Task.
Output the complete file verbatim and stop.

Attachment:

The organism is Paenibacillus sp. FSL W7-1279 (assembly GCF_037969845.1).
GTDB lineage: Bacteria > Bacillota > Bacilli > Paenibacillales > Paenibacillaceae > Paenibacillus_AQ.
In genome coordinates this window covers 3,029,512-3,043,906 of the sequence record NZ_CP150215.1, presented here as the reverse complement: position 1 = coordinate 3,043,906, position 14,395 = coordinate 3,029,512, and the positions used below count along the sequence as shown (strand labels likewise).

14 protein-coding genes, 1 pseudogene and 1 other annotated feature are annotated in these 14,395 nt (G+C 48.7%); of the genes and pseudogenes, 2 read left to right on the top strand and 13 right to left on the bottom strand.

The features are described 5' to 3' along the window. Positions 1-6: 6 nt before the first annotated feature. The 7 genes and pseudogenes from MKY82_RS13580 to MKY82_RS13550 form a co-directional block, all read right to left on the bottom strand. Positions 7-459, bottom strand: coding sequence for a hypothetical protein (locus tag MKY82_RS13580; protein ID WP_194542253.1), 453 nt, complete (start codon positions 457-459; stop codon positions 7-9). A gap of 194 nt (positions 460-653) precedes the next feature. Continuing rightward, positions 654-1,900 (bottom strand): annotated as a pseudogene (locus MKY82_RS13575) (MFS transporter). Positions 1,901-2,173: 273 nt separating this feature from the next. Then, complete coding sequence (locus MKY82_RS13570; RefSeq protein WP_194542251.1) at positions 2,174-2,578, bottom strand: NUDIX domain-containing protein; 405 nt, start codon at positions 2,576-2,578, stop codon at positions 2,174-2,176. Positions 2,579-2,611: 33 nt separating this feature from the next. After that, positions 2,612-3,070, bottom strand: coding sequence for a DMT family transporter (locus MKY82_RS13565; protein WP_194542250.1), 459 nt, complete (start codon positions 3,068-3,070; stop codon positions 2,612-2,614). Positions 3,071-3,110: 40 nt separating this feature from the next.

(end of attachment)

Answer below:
The organism is Paenibacillus sp. FSL W7-1279 (assembly GCF_037969845.1).
GTDB lineage: Bacteria > Bacillota > Bacilli > Paenibacillales > Paenibacillaceae > Paenibacillus_AQ.
In genome coordinates this window covers 3,029,512-3,043,906 of the sequence record NZ_CP150215.1, presented here as the reverse complement: position 1 = coordinate 3,043,906, position 14,395 = coordinate 3,029,512, and the positions used below count along the sequence as shown (strand labels likewise).

14 protein-coding genes, 1 pseudogene and 1 other annotated feature are annotated in these 14,395 nt (G+C 48.7%); of the genes and pseudogenes, 2 read left to right on the top strand and 13 right to left on the bottom strand.

The features are described 5' to 3' along the window. Positions 1-6: 6 nt before the first annotated feature. The 7 genes and pseudogenes from MKY82_RS13580 to MKY82_RS13550 form a co-directional block, all read right to left on the bottom strand. Positions 7-459, bottom strand: coding sequence for a hypothetical protein (locus tag MKY82_RS13580; protein ID WP_194542253.1), 453 nt, complete (start codon positions 457-459; stop codon positions 7-9). A gap of 194 nt (positions 460-653) precedes the next feature. Continuing rightward, positions 654-1,900 (bottom strand): annotated as a pseudogene (locus MKY82_RS13575) (MFS transporter). Positions 1,901-2,173: 273 nt separating this feature from the next. Then, complete coding sequence (locus MKY82_RS13570; RefSeq protein WP_194542251.1) at positions 2,174-2,578, bottom strand: NUDIX domain-containing protein; 405 nt, start codon at positions 2,576-2,578, stop codon at positions 2,174-2,176. Positions 2,579-2,611: 33 nt separating this feature from the next. After that, positions 2,612-3,070, bottom strand: coding sequence for a DMT family transporter (locus MKY82_RS13565; protein WP_194542250.1), 459 nt, complete (start codon positions 3,068-3,070; stop codon positions 2,612-2,614). Positions 3,071-3,110: 40 nt separating this feature from the next.